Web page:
Business on hold while coconut trees recover

It is almost a year since Cyclone Harold hit Vanuatu with devastating impacts and on the small island of Malo in the north, some important industries have not yet recovered.

The island’s coconut oil production is on hold with coconut trees still recovering and not yet producing enough fruit to make commercial quantities of oil.

The members of the Saufali Virgin Coconut Oil business in the island’s north, depend on a regular supply of dry coconuts, but with supply inadequate, oil production is impossible.

Vice Chair of the Saufali company, Tahe Leotamaute, says no coconuts and no oil production means no income for company members.

“We have to look elsewhere to get money,” he said.

All Saufali’s members are young people who depend on the company for income.

The company was formed around 2010 by ten youth clubs in North Malo, to help young people who leave school early to learn skills, find a job and earn an income.

The company had been thriving but, Cyclone Harold – a category five cyclone – has forced the group to put their dreams of producing more coconut products on hold.

Mr Leotamaute says, “Before the cyclone, sales were very good. We used to sell our virgin coconut oil to businesses in Luganville Town and Port Vila.”

He says the business had also started producing coconut soap and was about to launch the product when Cyclone Harold hit.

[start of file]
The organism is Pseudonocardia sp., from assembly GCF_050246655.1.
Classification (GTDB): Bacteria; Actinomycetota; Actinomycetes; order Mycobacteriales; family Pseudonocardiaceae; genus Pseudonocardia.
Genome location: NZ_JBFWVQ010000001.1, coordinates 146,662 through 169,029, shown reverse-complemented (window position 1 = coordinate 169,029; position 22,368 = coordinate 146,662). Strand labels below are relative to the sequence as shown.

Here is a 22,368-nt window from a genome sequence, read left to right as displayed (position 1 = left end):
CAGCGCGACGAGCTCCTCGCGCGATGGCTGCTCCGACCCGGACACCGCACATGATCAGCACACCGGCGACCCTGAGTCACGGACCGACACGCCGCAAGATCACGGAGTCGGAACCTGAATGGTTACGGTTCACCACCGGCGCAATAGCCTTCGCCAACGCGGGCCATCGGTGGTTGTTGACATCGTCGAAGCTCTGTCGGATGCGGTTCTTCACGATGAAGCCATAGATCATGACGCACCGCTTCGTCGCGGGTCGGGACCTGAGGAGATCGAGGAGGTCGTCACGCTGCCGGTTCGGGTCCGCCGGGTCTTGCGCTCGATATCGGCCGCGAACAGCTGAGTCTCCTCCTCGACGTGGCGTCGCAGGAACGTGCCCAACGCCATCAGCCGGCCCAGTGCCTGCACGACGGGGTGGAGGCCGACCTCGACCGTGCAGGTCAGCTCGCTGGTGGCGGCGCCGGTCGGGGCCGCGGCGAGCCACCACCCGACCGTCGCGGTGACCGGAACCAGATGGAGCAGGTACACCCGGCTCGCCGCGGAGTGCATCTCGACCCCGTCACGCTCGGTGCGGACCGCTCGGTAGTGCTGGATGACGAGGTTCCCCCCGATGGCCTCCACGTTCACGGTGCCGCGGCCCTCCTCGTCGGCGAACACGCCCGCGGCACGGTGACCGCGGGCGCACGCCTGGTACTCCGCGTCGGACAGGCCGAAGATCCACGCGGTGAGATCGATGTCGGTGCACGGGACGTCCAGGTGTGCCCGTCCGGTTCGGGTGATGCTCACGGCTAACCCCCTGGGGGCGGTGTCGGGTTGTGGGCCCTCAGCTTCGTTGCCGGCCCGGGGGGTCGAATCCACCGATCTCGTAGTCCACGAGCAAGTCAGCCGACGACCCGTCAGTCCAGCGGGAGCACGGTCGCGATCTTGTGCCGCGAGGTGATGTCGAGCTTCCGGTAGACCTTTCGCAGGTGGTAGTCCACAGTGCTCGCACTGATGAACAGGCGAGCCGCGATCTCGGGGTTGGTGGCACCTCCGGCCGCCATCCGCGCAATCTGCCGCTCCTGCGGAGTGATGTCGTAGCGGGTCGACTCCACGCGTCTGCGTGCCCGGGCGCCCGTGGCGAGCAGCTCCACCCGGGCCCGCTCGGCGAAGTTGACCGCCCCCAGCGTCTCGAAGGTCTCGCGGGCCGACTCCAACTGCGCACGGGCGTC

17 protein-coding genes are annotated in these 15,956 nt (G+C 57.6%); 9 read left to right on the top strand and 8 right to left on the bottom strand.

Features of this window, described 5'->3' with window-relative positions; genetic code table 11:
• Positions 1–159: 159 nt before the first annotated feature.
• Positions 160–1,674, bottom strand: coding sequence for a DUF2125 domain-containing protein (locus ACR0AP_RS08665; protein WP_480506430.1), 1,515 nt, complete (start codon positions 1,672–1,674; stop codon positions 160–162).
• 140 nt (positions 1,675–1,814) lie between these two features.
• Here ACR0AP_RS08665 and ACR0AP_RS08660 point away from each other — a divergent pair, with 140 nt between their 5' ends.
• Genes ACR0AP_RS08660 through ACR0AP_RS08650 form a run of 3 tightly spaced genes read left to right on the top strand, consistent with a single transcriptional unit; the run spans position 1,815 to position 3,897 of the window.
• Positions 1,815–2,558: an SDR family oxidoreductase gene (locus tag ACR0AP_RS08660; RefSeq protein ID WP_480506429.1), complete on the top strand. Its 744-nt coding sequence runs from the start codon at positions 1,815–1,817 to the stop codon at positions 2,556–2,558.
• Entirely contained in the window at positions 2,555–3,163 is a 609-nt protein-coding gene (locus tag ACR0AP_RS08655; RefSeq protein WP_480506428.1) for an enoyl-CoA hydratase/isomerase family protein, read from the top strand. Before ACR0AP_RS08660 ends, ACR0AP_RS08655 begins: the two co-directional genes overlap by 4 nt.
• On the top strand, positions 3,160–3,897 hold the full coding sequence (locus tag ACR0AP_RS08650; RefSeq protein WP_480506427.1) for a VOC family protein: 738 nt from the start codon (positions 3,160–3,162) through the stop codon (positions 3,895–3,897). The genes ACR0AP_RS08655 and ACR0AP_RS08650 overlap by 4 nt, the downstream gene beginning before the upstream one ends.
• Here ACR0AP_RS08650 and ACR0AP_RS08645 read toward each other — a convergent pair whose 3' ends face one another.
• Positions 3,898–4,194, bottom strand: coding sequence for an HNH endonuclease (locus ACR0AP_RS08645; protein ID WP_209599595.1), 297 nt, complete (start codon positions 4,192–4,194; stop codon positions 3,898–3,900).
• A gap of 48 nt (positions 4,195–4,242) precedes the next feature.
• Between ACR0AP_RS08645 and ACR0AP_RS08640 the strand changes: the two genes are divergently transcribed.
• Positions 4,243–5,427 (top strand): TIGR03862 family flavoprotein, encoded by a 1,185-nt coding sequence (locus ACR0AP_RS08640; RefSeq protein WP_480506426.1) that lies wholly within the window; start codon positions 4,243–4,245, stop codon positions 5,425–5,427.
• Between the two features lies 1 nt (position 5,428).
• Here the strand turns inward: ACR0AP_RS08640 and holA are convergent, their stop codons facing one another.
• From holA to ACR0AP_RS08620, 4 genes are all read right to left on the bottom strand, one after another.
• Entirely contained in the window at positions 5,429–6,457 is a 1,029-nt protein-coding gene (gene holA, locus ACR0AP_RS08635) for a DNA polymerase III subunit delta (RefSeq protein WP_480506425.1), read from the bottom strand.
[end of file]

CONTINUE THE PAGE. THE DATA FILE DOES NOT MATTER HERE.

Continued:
“Cyclone Harold has really impacted the business not only because of damage to coconut trees but also [damage] to the house we use for our oil production,” Mr Leotamaute said.

“When the cyclone came, it destroyed everything. We can no longer produce oil or soap, so we haven’t been able to launch our coconut soap product.”

Mr Leotamaute says the company’s oil and soap was hand-made with no machines used.

“We grate the coconuts and squeeze it with our hands. It is a very hard job and we need machines to support our production,” he said.

He says Saufali was seeking support to purchase a machine to produce soap when Cyclone Harold hit and disrupted the process.

He says the business will now seek assistance from the Department of Agriculture for that venture.

“We are looking forward to producing soaps when our coconut trees recover,” he said.

“Also, before the cyclone, we had received Government support to install a solar system but it has not been officially handed over to us yet and we’re still waiting.”

Saufali’s members have started replanting coconut trees with encouragement from the Department of Agriculture, and other cash crops devastated by Harold, such cocoa, are also being replanted.

The members are also working with a local sawmill, cutting timbers to rebuild the production house.

Mr Leotamaute says, so the members can earn a little while waiting to resume the production and sale of coconut oil, the company will start operating an ice-box to sell fresh meat, especially sea-food.

Saufali Virgin Coconut Oil has been selling virgin coconut oil at VT300 per 250 millilitre plastic.

Mr Leotamaute says the Sauvali model of supporting early school leavers to get into income generating activities should be tried by more communities and youth groups around Vanuatu.

He says if these types of companies or associations are formed they can get help from both government and non-government organisations.

Many farmers around Santo and Malo islands in Vanuatu’s north were hard-hit by Cyclone Harold and also cannot produce copra until their coconut trees recover.

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